In response to the series of ransomware incidents, the Biden administration, “announced that it would require pipeline companies to report significant cyberattacks that the government would create 24 hour emergency centers to handle serious hackings.” However, even these efforts may not be enough as the FBI emphasized that all government agencies, private sectors, and, “even the average American.” It would be quite the optimistic approach for the government to believe that all players in the cryptocurrency world will partake in dismantling these ransomware attacks, so a wait and see approach is best suited for now.
Several government officials have called for action against the ransomware attackers and the foreign states that harbor these attackers. Senator Mark Warner stated the following, “We must make clear to Russia-and any other adversaries-that they will face consequences for this and any other malicious cyberactivity.” In addition, Microsoft reported, “the goal of the hackers was not to go after the aid agency itself, instead, its motivation appeared to be to use emails purporting to be from the U.S. government to get inside groups that have revealed Russian disinformation campaigns, anti-corruption groups and those who have protested the poisoning, conviction and jailing of Russia’s best-known opposition leader, Alexie A. Navalny.” Furthermore, government officials have taken the position that the U.S. response to SolarWinds, a software supply, should have been harsher. The question then becomes, how does the U.S. implement a harsher response, and with sanctions applied to Russia already substantial, how much of a role can sanction play? One answer is that to be effective, sanctions must be multilateral and well-coordinated. The last four years the U.S. has not coordinated its sanctions. President Biden’s trip to Europe should provide some insight to these inquiries. Another response to ransomware attacks and cybercrimes has been prosecution of the perpetrators.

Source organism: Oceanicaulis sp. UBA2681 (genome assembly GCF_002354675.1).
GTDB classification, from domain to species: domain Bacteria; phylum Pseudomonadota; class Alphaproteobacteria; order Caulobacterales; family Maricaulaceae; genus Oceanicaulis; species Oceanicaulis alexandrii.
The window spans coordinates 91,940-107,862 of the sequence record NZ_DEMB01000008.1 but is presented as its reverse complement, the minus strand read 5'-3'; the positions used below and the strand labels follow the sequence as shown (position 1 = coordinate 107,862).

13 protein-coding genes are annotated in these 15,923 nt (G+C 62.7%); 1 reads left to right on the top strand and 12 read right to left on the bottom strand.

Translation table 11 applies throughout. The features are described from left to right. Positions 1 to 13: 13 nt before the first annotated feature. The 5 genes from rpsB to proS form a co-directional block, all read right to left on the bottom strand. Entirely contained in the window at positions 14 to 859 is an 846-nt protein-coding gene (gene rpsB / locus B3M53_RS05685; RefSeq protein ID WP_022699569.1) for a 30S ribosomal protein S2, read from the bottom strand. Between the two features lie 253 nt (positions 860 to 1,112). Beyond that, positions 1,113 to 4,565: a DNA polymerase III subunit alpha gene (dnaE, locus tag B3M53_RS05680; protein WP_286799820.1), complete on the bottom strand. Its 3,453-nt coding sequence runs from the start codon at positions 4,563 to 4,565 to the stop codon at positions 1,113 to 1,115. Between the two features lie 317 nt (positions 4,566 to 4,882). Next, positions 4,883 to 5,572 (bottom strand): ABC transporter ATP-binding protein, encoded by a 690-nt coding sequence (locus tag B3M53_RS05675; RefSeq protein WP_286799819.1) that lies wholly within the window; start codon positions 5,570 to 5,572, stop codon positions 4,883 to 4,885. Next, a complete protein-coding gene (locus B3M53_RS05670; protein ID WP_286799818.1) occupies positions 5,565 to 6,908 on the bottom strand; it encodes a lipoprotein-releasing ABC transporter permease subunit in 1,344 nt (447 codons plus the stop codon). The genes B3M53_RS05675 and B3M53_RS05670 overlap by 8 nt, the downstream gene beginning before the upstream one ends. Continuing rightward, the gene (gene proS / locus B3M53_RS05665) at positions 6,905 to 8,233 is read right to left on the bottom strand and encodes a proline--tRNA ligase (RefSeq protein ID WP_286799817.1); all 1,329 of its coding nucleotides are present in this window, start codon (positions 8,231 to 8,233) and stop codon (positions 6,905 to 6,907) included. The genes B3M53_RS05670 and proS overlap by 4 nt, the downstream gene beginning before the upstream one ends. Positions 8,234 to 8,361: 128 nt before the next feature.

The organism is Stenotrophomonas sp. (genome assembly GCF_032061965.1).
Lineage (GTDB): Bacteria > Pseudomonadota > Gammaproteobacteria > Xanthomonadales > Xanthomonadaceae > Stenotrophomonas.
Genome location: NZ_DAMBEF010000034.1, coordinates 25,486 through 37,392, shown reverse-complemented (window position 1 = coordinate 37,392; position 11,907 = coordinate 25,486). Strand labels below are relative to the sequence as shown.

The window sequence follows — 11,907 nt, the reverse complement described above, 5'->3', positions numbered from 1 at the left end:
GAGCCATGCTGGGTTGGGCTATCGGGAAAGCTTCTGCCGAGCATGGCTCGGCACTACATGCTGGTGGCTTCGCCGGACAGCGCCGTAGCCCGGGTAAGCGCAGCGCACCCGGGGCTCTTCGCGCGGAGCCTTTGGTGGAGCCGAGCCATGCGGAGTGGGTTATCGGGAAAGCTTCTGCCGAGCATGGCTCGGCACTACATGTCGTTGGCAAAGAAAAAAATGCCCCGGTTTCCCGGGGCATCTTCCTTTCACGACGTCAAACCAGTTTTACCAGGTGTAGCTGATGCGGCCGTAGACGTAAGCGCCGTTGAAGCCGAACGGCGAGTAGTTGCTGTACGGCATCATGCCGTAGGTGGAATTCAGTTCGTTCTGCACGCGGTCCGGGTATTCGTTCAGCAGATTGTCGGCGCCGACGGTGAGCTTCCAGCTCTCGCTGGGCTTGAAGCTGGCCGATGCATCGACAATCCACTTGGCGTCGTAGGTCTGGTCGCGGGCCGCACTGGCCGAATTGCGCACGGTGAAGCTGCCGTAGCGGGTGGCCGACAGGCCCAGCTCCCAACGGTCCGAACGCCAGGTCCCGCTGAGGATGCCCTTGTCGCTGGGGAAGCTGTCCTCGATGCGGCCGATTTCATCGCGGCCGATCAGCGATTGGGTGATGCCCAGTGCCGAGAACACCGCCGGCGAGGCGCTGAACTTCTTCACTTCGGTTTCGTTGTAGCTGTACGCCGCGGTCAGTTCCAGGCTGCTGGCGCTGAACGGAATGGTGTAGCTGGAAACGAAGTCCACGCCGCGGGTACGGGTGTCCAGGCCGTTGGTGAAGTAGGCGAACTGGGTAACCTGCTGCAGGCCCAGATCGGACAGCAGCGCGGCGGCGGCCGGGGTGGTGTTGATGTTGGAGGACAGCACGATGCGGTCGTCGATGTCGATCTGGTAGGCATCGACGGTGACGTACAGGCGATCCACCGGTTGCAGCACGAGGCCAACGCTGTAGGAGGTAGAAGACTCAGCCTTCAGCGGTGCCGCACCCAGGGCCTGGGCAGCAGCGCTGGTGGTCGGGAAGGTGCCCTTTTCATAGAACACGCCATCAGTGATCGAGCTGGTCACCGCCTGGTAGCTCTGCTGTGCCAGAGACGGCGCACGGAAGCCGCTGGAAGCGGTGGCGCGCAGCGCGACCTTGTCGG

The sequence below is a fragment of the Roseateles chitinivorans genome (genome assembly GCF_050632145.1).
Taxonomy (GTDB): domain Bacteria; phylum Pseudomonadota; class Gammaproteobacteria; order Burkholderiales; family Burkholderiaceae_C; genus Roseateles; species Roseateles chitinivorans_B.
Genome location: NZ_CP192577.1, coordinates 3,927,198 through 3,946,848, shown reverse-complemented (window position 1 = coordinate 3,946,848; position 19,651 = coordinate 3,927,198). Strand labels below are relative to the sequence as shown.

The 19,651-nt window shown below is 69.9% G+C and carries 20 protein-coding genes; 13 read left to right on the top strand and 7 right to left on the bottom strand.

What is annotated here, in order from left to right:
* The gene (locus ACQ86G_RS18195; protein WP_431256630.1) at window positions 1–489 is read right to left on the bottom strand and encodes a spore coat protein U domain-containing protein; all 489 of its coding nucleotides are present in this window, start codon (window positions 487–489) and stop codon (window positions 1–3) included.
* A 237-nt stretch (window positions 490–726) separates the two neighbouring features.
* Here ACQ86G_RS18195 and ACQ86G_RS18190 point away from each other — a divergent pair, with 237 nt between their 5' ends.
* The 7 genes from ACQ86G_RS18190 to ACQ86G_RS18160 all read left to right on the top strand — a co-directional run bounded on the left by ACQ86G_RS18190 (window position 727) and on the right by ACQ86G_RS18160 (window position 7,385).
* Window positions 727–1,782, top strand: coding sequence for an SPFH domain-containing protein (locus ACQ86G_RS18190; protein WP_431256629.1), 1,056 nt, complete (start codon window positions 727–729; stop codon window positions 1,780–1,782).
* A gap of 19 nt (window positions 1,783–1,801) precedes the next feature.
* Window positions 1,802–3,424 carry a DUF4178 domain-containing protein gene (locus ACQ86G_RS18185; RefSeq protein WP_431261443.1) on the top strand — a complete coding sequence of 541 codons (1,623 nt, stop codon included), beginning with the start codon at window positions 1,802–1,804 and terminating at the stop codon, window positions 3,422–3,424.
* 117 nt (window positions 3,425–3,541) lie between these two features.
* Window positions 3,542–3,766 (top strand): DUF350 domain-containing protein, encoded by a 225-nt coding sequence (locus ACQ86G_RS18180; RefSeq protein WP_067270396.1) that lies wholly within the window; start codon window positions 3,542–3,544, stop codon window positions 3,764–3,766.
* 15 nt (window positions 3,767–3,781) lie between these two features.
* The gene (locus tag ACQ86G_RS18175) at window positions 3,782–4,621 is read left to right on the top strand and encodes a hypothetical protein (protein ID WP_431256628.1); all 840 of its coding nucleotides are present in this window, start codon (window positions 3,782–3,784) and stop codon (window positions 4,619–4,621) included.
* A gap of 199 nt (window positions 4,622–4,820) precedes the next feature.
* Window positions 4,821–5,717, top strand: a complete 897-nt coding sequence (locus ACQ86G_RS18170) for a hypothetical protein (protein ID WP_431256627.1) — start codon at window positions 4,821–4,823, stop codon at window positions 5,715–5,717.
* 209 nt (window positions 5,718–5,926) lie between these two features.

The current issue of the IELR will have a more comprehensive discussion of the ransomware attacks, the seizure, and implications.
 Rising third year law student, Washington College of Law, American University; M.S., Finance, American Univ; B.A., George Washington Univ.
 Katie Benner and Nicole Perlroth, Seizing Money, U.S. Retaliates For Cybercrime, N.Y. Times, Jun. 8, 2021, at A1.
 Sadie Gurman, David Uberti, and Dustin Volz, Pipeline Ransom Money Seized By U.S., Wall St. J., Jun. 6, 2021, at A1.
 Ellen Nakashima, Authorities recover about $2 million paid in ransom to pipeline hackers, Wash. Post, Jun. 8, 2021, at A18.
 For Immediate Release: Department of Justice Seizes $2.3 Million in Cryptocurrency Paid to the Ransomware Extortionists Darkside, Dept. of Justice, Jun. 7, 2021, https://www.justice.gov/opa/pr/department-justice-seizes-23-million-cryptocurrency-paid-ransomware-extortionists-darkside (last visited Jun. 10, 2021).
 Rachel Lerman, Meat supplier JBS paid $11 million in ransom after hackers targeted plants, Wash. Post, Jun. 10, 2021, at A22.
 Nakashima, supra note 10.
 Benner and Perlroth, supra note 2.
 Nakashima, supra note 10.
 Benner and Perlroth, supra note 2.
 Nicole Perlroth and David E. Sanger, Calls for Action Against Russia for Cyberattack, N.Y. Times, May. 29, 2021, at A1.